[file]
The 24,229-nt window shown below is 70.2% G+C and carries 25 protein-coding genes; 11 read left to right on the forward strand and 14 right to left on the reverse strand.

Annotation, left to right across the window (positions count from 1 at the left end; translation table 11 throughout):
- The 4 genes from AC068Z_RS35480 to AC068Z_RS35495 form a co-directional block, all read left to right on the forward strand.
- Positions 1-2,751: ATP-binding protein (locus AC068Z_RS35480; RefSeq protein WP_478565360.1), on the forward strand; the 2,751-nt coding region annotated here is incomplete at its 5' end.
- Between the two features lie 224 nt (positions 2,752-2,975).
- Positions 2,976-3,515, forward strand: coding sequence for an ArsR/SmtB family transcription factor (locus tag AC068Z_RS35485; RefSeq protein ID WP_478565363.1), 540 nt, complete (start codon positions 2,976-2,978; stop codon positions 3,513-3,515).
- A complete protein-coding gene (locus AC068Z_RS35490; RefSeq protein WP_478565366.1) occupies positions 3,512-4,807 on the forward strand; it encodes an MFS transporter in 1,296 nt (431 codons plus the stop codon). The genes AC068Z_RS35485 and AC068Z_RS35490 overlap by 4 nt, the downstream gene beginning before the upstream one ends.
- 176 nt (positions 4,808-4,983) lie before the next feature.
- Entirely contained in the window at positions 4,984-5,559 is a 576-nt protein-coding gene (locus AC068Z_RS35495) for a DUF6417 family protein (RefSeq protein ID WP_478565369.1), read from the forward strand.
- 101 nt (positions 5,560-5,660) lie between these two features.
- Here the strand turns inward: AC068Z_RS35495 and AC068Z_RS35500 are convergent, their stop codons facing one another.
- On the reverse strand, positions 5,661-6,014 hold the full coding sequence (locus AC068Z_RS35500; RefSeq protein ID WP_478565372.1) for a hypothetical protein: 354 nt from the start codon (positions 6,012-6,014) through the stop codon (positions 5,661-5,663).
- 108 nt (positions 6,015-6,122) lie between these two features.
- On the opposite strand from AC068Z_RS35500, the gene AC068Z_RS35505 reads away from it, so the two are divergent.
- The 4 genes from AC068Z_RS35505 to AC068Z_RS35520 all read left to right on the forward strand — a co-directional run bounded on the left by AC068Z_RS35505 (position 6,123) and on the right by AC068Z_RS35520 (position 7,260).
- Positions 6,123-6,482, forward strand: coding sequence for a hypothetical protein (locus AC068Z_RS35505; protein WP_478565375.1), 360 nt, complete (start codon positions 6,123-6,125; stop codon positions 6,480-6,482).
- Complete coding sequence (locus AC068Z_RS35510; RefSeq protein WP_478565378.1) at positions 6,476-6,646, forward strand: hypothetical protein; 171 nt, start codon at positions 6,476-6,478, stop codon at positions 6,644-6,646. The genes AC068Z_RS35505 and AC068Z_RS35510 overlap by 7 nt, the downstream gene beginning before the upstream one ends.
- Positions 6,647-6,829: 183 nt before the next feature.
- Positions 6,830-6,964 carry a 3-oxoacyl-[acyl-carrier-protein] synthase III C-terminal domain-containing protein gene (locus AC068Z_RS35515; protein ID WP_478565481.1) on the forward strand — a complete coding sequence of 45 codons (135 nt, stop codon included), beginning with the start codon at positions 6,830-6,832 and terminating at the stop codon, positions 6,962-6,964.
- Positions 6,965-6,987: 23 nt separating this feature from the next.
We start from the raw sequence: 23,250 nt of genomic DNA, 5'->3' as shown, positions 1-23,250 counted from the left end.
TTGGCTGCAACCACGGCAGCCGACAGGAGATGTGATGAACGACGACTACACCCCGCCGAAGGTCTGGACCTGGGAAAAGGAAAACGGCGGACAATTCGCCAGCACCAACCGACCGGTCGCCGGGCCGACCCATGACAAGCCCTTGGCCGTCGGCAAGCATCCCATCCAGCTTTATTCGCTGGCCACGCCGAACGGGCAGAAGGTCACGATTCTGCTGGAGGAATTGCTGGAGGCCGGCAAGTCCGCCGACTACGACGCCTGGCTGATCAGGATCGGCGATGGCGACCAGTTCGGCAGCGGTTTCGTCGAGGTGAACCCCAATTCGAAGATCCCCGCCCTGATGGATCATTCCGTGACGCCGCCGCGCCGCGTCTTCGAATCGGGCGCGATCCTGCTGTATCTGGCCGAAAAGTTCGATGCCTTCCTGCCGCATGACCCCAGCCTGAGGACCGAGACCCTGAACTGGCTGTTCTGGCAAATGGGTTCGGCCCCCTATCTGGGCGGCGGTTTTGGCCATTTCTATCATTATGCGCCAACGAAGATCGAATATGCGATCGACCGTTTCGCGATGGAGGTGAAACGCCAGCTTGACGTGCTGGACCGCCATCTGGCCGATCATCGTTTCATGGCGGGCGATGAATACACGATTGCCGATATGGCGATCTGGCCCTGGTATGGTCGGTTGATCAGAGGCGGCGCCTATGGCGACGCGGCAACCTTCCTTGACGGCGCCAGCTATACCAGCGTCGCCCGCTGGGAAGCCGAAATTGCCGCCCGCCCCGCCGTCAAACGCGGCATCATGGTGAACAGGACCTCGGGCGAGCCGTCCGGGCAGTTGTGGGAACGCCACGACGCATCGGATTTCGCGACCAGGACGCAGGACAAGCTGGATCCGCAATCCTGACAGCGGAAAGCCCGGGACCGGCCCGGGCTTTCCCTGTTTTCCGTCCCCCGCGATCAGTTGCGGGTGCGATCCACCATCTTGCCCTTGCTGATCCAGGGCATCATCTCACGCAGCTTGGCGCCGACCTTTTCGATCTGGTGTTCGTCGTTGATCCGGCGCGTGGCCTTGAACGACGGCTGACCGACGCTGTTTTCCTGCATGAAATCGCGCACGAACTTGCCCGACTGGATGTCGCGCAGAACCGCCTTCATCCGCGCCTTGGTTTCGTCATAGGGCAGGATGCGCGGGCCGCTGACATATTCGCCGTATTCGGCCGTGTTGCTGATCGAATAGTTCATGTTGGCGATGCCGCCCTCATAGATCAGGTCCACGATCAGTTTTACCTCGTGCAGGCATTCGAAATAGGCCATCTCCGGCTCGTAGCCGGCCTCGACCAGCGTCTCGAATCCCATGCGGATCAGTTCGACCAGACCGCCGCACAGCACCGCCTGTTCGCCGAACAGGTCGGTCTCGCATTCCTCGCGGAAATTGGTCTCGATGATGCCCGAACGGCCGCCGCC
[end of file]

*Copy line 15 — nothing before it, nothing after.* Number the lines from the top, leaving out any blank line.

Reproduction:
- The 4 genes from AC068Z_RS35505 to AC068Z_RS35520 all read left to right on the forward strand — a co-directional run bounded on the left by AC068Z_RS35505 (position 6,123) and on the right by AC068Z_RS35520 (position 7,260).